During World War II, Greene was stationed in Sierra Leone, where he worked in an intelligence capacity for the British Foreign Office under Kim Philby, who later defected to the Soviet Union. After the war, Greene continued to write stories, plays, and novels, including The Quiet American, Travels with My Aunt, The Honorary Consul, and The Captain and the Enemy. For a time, he worked as a screenwriter for MGM, producing both original screenplays and scripts adapted from his fiction.

He also continued to travel, reporting from Vietnam, Haiti, and Panama, among other places, and he became a vocal critic of U.S. foreign policy in Central America. Some biographers have suggested that his friendships with Communist leaders were a ploy, and that he was secretly gathering intelligence for the British government. The more common view is that Greene's leftist leanings were part of his lifelong sympathy with the world's underdogs -- what John Updike called his "will to compassion, an ideal communism even more Christian than Communist. Its unit is the individual, not any class."

But if Greene's politics were sometimes difficult to decipher, his stature as a novelist has seldom been in doubt, in spite of the light fiction he produced. Kingsley Amis, Evelyn Waugh, and R. K. Narayan paid tribute to his work, and William Golding prophesied: "He will be read and remembered as the ultimate chronicler of twentieth-century man's consciousness and anxiety."

Good To Know

Greene's philandering ways were legendary; he frequently visited prostitutes and had several mistresses, including Catherine Walston, who converted to Catholicism after reading The Power and the Glory and wrote to Greene asking him to be her godfather. After a brief period of correspondence, the two met, and their relationship inspired Greene's novel The End of the Affair.

Greene was a film critic, screenwriter, and avid moviegoer, and critics have sometimes praised the cinematic quality of his style. His most famous screenplay was The Third Man, which he cowrote with director Carol Reed. Recently, new film adaptations have been made of Greene's novels The End of the Affair and The Quiet American. Greene's work has also formed the basis for an opera: Our Man in Havana, composed by Malcolm Williamson.

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    1. Also Known As:
      Henry Graham Greene (birth name)
    1. Date of Birth:
      October 2, 1904
    2. Place of Birth:
      Berkhamsted, England
    1. Date of Death:
      April 3, 1991
    2. Place of Death:
      Vevey, Switzerland

Table of Contents

Introduction vii
Suggestions for Further Reading xxv
The End of the Affair 1
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Customer Reviews

Average Rating 4
( 31 )
Rating Distribution

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See All Sort by: Showing 1 – 20 of 31 Customer Reviews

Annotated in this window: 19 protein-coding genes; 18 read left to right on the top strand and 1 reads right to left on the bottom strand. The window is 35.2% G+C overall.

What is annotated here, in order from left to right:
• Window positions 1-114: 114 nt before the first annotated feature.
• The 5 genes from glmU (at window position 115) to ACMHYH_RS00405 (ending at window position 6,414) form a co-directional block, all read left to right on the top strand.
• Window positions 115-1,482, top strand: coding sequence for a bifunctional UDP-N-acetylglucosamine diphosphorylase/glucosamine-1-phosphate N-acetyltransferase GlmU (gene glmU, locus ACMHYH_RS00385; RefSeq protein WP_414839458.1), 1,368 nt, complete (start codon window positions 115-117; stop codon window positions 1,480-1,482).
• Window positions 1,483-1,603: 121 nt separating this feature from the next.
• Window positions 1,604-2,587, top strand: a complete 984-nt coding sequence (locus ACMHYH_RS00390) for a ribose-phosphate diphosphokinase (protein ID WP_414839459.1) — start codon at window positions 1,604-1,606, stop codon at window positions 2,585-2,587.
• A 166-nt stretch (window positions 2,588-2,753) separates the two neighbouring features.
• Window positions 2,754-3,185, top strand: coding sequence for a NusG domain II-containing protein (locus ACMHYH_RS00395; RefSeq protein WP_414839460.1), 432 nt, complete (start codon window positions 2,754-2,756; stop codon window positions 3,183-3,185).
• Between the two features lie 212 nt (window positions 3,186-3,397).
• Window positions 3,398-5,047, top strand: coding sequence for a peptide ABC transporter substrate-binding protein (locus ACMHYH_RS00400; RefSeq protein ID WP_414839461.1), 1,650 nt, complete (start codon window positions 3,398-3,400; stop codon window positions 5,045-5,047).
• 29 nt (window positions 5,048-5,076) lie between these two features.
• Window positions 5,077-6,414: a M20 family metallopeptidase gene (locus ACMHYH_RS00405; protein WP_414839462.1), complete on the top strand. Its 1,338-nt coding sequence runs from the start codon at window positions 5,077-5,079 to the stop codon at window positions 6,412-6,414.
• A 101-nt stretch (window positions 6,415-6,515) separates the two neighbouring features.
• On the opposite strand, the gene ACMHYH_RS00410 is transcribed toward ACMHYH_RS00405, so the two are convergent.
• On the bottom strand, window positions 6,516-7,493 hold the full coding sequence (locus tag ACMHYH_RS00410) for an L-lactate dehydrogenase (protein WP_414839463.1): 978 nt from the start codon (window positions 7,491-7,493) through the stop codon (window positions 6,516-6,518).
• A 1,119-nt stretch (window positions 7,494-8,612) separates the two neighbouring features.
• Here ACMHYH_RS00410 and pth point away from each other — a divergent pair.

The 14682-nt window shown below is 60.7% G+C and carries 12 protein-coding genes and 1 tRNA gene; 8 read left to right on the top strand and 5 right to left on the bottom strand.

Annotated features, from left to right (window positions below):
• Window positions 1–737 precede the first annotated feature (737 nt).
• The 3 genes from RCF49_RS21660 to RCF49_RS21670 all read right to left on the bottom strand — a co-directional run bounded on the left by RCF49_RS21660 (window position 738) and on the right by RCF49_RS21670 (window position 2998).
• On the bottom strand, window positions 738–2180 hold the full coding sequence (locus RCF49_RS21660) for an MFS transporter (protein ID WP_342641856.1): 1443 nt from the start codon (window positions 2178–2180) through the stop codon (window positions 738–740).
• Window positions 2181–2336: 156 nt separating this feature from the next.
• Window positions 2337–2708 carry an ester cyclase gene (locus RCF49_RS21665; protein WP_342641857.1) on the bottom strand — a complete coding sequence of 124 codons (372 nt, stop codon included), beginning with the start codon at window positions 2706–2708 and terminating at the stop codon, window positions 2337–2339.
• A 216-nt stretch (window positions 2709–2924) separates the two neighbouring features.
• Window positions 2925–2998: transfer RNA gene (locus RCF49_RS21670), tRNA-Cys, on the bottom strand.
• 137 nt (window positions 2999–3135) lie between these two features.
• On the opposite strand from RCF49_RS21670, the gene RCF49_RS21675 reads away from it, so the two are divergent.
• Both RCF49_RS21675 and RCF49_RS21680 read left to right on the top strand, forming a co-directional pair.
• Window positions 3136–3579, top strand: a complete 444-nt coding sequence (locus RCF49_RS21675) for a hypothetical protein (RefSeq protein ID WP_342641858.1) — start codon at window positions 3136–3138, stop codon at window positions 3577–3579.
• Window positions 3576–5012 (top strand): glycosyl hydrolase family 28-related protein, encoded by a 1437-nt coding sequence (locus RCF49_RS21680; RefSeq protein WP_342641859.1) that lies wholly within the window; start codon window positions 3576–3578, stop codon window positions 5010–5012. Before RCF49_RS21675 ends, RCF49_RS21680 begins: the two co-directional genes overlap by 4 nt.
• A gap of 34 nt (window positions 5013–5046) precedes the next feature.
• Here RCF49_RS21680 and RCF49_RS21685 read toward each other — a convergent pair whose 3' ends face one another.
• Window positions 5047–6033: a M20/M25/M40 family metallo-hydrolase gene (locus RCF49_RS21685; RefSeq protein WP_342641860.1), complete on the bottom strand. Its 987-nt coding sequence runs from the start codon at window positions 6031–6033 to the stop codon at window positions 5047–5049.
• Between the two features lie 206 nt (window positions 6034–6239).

• Anonymous

    Posted November 6, 2006

    The End of the Affair Review

    I enjoyed the majority of this novel. The opening was slow, however, and Greene did not capture the reader's attention from the start. Some parts were very hard to follow, with new characters suddenly introduced without much of a background on them. On the other hand, there was great depth throughout the novel, with the contrasting views of religion and love versus hate. Bendrix and Sarah, the two lovers, had opposite views on God, Bendrix did not believe in God at all, and Sarah believed in him, and prayed to him frequently. There was also their love affair which was ruined by Bendrix's jealous behavior which eventually turned into a strong hate. Although parts of the novel were very slow and confusing, it is beautifully written (especially within Sarah's diary entries) and kept the reader entertained and wanting to find out more. Greene also gives new life to the world of love and the parallel of hate associated with it. I would recommend this novel to anyone who enjoys reading British Literature.

    3 out of 3 people found this review helpful.

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  • Anonymous

    Posted November 6, 2006

    The End of The Affair Review

    I enjoyed Graham Greene's The End of The Affair becuase it was not simply a novel about an affiar and the split. Instead, it is a novel with a lot of depth, exploring the passions of love and hate, romantically and with God.

    2 out of 2 people found this review helpful.

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  • Anonymous

    Posted June 23, 2004

    Magical and mysterious romance

    Although to say so has become a cliche in book criticism, I was entranced by Graham Greene's 'The End of the Affair' from the first page. The voice of Maurice Bendrix is one of the more memorable in twentieth-century British fiction - erudite, poetic, horribly juvenile at times. This is the story of a doomed romance which Greene deftly steers away from Shakespearean melodrama and near-Dickensian tragedy. The story is richly, eloquently told, and this is a ferociously compact novel from one of England's greatest writers.

    1 out of 1 people found this review helpful.

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  • Anonymous

    Posted June 25, 2009

    Don't recommend this to your book club!

    The characters were totally unsympethetic. There was utterly nothing to relate to in the plot. It was very dated. It was too wordy. And, I'm afraid the author's own immorality made me wonder how he could possibly write the heroine's diary entries with anything approaching understanding. It was pretty terrible. I wanted to toss it into my garbage dispenser.

    0 out of 2 people found this review helpful.

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  • Anonymous

    Posted November 6, 2006

    Moving Novel

    The End of the Affair is a moving novel about love, loss, and the jealousy which every person undergoes.

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  • Anonymous